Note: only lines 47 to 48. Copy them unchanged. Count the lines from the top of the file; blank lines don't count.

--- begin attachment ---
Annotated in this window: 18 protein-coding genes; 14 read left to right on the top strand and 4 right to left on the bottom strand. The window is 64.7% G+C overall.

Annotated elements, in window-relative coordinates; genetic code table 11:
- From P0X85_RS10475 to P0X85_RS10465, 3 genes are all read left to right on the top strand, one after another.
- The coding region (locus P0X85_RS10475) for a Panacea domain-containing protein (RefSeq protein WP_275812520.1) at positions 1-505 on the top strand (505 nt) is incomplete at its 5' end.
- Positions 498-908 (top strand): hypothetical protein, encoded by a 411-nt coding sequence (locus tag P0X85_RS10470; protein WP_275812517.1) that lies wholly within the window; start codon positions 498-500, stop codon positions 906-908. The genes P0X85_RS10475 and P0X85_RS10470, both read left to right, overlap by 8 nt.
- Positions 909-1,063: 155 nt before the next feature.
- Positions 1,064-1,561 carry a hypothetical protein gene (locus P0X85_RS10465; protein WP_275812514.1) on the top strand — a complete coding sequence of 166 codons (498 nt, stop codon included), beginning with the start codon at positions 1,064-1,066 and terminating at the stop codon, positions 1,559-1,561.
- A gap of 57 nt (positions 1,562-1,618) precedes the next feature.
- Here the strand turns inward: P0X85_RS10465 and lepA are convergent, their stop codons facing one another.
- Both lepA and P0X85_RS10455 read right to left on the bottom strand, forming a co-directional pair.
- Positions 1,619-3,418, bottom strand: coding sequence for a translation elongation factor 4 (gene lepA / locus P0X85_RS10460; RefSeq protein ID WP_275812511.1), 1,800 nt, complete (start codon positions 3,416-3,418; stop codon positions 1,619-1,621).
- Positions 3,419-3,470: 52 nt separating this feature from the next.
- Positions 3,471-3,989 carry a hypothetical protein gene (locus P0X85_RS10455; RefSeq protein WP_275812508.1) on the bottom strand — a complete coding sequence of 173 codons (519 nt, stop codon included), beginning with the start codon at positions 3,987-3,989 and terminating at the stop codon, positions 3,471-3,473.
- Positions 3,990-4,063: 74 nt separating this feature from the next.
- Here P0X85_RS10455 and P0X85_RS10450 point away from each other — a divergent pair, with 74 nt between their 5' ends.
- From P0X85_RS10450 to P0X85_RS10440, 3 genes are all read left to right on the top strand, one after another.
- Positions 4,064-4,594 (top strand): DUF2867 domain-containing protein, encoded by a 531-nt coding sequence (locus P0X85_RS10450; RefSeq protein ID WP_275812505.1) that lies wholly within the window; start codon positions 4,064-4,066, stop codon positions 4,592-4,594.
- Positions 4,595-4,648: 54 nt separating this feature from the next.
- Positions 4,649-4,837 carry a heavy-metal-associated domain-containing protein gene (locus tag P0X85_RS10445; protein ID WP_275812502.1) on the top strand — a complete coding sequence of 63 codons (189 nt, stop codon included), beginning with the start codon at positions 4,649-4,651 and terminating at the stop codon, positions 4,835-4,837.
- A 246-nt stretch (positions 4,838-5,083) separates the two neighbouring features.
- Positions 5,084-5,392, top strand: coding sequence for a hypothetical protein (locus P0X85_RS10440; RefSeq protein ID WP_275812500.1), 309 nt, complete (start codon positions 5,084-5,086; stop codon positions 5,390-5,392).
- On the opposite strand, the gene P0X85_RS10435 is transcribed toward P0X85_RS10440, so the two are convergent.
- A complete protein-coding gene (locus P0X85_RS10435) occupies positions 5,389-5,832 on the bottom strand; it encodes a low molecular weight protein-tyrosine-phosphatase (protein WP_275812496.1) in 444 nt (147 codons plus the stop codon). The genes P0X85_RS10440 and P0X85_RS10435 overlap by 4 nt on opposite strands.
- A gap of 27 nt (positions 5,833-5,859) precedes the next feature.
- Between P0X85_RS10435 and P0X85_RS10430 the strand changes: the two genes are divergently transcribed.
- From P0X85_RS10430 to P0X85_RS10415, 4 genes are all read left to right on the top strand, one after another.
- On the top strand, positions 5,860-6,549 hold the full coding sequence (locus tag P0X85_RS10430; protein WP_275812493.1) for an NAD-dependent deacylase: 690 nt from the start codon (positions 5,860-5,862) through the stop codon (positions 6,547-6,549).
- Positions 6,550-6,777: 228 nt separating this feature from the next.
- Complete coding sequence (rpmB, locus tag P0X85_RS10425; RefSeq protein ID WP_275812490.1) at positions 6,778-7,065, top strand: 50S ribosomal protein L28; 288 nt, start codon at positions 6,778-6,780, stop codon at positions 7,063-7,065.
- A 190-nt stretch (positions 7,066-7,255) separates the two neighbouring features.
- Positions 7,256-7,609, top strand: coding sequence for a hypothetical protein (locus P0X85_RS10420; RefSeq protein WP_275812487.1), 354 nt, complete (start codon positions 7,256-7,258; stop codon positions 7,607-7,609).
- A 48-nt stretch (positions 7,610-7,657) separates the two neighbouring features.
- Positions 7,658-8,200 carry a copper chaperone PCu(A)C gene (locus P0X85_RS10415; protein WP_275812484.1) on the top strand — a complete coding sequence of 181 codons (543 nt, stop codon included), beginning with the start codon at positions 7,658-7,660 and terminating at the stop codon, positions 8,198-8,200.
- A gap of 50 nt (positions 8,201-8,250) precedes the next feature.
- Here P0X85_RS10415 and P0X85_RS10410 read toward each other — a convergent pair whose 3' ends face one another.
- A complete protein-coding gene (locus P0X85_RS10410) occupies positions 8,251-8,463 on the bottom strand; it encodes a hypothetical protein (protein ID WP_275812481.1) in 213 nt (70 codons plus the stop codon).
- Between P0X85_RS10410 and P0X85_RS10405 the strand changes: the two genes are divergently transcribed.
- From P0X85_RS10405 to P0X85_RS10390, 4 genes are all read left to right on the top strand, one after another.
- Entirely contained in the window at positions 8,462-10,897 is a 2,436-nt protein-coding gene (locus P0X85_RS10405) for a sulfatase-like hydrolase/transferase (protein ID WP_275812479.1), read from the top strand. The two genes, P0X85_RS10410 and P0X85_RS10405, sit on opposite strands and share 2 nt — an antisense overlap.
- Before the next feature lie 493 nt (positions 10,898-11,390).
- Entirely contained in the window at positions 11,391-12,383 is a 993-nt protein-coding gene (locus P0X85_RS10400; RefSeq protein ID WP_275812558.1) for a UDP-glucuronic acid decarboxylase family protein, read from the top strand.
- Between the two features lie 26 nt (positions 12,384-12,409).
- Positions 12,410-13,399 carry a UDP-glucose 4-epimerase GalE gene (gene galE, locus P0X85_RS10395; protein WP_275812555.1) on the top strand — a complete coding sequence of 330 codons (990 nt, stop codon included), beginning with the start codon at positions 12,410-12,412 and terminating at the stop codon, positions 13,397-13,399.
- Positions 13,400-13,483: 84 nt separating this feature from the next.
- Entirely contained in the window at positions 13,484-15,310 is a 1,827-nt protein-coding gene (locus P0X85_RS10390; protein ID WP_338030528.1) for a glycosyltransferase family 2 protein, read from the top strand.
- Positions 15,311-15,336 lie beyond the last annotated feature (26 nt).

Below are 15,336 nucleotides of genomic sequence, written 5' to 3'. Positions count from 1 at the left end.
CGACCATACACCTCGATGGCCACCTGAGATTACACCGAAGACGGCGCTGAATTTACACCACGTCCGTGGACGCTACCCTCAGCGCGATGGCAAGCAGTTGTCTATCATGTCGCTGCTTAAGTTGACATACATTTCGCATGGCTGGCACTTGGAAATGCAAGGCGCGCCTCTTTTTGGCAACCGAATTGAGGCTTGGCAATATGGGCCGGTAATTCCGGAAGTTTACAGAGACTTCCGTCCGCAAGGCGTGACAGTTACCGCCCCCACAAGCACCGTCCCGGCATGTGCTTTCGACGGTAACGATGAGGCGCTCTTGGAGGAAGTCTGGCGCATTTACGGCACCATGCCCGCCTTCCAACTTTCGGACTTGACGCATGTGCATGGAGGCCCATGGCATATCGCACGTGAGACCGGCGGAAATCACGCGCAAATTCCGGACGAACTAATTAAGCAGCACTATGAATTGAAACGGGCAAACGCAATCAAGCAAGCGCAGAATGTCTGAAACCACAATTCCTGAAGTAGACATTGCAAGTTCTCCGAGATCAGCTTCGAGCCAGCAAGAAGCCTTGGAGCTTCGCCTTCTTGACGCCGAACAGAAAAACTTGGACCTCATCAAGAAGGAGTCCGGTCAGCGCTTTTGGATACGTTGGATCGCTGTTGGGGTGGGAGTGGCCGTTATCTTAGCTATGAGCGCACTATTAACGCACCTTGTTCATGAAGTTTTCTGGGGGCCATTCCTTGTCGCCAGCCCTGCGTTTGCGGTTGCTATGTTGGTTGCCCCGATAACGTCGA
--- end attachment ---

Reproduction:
Below are 15,336 nucleotides of genomic sequence, written 5' to 3'. Positions count from 1 at the left end.
CGACCATACACCTCGATGGCCACCTGAGATTACACCGAAGACGGCGCTGAATTTACACCACGTCCGTGGACGCTACCCTCAGCGCGATGGCAAGCAGTTGTCTATCATGTCGCTGCTTAAGTTGACATACATTTCGCATGGCTGGCACTTGGAAATGCAAGGCGCGCCTCTTTTTGGCAACCGAATTGAGGCTTGGCAATATGGGCCGGTAATTCCGGAAGTTTACAGAGACTTCCGTCCGCAAGGCGTGACAGTTACCGCCCCCACAAGCACCGTCCCGGCATGTGCTTTCGACGGTAACGATGAGGCGCTCTTGGAGGAAGTCTGGCGCATTTACGGCACCATGCCCGCCTTCCAACTTTCGGACTTGACGCATGTGCATGGAGGCCCATGGCATATCGCACGTGAGACCGGCGGAAATCACGCGCAAATTCCGGACGAACTAATTAAGCAGCACTATGAATTGAAACGGGCAAACGCAATCAAGCAAGCGCAGAATGTCTGAAACCACAATTCCTGAAGTAGACATTGCAAGTTCTCCGAGATCAGCTTCGAGCCAGCAAGAAGCCTTGGAGCTTCGCCTTCTTGACGCCGAACAGAAAAACTTGGACCTCATCAAGAAGGAGTCCGGTCAGCGCTTTTGGATACGTTGGATCGCTGTTGGGGTGGGAGTGGCCGTTATCTTAGCTATGAGCGCACTATTAACGCACCTTGTTCATGAAGTTTTCTGGGGGCCATTCCTTGTCGCCAGCCCTGCGTTTGCGGTTGCTATGTTGGTTGCCCCGATAACGTCGA